Tuesday I blogged about Benefit Corporations—a relatively new kind of “hybrid” legal structure for mission-driven for-profits. Today’s post is about B Corps—companies participating in a certification program that measures their impact on the world. I wish to heaven whoever made up the names for these entities hadn’t made them so dang similar. I spent the first year I was reading and thinking about them confusing the two, and occasionally mangling the terms. Here’s an ultra-simple primer:
“Benefit corporation” is a legal status. Companies incorporated as benefit corporations have a legal obligation to deliver both financial and social/environmental returns to their stockholders.
“Certified B Corporation”—often shortened to B Corp—Is a voluntary certification system available to for-profit organizations. Administered by the nonprofit B Lab, B Corp certification attests that a company is meeting certain criteria to demonstrate how it operates responsibly with regard to the environment, its workers, its customers, its community, and its governance.
How are they related? Benefit Corporations and B Corps are both manifestations of a growing movement to “use business as a force for good” (as B Lab puts it). As such, it is yet another factor “fuzzing the boundaries” between the nonprofit and for-profit sectors. Some companies double down, incorporating as Benefit Corporations andbecoming certified as B Corps.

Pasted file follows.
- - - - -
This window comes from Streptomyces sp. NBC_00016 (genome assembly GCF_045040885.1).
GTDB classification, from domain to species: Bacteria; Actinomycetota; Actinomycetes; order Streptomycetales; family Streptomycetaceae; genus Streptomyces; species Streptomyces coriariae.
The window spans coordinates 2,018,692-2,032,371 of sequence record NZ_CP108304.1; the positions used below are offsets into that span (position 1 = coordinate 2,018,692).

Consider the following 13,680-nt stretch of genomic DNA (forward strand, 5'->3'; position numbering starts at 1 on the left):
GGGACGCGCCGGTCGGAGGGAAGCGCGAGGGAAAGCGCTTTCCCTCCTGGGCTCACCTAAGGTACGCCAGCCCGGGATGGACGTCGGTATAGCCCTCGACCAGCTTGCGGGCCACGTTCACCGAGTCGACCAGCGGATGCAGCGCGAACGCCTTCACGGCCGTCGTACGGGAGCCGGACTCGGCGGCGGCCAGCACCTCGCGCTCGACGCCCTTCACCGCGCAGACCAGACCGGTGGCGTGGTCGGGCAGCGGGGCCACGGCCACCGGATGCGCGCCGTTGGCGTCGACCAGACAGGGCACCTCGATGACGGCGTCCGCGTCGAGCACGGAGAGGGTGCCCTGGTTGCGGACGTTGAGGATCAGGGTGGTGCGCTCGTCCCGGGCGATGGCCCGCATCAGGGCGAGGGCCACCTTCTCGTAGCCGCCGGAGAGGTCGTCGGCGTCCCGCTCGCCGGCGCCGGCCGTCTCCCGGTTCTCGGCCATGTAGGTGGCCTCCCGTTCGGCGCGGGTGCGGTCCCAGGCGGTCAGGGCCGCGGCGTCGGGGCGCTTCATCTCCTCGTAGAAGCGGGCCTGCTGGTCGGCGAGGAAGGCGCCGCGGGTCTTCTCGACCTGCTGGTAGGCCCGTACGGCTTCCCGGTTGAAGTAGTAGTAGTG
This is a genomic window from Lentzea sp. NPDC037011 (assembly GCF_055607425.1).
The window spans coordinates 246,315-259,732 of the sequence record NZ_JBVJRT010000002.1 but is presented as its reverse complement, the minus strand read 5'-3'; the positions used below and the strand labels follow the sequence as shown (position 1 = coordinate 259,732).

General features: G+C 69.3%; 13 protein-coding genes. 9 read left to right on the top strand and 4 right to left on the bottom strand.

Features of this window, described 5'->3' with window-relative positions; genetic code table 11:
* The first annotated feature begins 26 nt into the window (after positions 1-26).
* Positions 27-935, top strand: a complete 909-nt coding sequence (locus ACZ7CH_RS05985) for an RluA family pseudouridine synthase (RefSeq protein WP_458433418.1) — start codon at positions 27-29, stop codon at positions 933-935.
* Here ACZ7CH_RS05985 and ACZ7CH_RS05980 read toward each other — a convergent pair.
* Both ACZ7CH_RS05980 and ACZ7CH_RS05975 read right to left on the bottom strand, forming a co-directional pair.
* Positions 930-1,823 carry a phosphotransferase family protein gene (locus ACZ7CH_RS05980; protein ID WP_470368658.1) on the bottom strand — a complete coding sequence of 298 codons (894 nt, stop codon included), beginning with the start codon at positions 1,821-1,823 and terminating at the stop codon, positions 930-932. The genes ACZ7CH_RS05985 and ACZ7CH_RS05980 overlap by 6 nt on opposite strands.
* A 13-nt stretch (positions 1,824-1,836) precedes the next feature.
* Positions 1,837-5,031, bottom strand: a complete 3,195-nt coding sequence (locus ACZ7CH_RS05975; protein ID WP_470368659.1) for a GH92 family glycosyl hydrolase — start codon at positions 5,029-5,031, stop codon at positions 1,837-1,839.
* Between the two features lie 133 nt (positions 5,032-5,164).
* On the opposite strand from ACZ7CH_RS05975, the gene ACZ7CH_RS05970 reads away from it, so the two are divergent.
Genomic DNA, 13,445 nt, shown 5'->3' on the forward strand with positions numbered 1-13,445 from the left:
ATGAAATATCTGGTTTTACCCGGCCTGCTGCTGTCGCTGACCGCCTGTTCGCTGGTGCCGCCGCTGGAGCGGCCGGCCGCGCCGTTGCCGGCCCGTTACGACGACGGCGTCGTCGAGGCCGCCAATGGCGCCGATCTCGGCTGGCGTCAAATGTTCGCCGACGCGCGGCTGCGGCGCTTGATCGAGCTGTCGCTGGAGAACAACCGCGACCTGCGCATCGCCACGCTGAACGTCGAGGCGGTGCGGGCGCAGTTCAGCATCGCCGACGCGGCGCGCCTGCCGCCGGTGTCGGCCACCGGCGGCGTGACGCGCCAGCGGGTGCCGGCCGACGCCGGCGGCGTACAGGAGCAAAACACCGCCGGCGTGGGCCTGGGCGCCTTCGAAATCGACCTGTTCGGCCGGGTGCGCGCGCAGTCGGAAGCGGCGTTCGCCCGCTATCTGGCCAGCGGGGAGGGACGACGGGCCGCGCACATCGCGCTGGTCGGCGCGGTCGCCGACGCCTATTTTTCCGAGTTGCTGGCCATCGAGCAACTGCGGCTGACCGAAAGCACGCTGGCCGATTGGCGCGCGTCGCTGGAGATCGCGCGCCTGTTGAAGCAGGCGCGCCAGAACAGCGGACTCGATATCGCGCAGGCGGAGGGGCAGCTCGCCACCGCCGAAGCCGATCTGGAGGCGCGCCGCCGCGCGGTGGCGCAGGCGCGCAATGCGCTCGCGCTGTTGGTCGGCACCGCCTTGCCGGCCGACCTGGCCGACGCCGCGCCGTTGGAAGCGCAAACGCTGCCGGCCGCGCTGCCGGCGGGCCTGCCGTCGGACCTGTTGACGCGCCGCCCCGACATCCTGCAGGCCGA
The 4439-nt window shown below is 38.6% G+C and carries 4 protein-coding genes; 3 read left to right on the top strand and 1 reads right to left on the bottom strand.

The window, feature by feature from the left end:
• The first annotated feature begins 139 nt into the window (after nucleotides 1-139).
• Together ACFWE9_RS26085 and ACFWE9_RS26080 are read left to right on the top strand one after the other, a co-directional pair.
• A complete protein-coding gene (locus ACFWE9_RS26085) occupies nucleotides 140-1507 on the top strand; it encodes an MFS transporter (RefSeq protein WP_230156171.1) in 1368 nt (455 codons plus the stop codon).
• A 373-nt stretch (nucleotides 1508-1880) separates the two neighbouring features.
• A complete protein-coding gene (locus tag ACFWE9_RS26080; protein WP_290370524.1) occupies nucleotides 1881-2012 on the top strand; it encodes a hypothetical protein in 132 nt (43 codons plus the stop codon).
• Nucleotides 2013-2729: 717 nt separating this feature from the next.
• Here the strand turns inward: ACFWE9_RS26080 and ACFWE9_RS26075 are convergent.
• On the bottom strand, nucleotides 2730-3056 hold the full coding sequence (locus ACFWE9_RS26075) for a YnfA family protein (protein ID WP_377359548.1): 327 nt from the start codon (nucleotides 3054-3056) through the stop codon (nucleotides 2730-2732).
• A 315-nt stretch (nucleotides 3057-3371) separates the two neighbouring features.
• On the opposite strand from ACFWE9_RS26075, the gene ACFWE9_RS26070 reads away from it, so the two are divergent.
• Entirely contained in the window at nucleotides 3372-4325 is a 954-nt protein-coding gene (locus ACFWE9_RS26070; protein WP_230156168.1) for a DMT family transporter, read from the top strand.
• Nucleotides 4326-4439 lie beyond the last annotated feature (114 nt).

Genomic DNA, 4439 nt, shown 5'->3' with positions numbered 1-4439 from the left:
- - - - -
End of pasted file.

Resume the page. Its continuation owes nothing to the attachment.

Completes an impact assessment that measures its effect on its community. As with LEED certification, a company has to achieve a minimum score across four segments (governance, workforce, community, environment).
Meet the legal requirements for certification; including updating the company’s mission statement, getting board and shareholder approval and filing amended articles with the appropriate secretary of state.
What kind of companies decide to become certified as B Corps?
I’m sure you’ve heard of some of them: Ben and Jerry’s for one, the ice cream company famous for its activism and devotion to the environment and workers’ quality of life. On their B Lab page, they avow their mission to “advance new models of economic justice that are both sustainable and replicable.” The online marketplace Etsy is another, describing themselves as “a people-powered company with a social mission.” Patagonia, a business built around outdoor sports, ties their success to the health of our planet. These three companies are all huge, but many small businesses choose to become certified as well.
Why should museums care?
As with Benefit Corporations, B Corps represent one more trend blurring the boundaries between for-profit and nonprofit organizations. As more for-profits find ways such as B Corps certification to verify their mission and impact, they will exert pressure on nonprofits to clarify how their own missions are distinct, and deserving of philanthropic support, and to be equally accountable for results.
If more museums choose to be for-profit (I included a short list in the previous post), they could use B Corps certification as a way to demonstrate their dedication to mission and to benefiting their community.
Take some time to browse the B Lab listing of B Corps, read these companies’ descriptions of their work and see how they articulate the “change they seek.” I’ve found a lot of businesses that share a lot of values with our sector, and are in some instances doing related work. In coming weeks, I’ll feature some of their stories on the Blog. Stay tuned.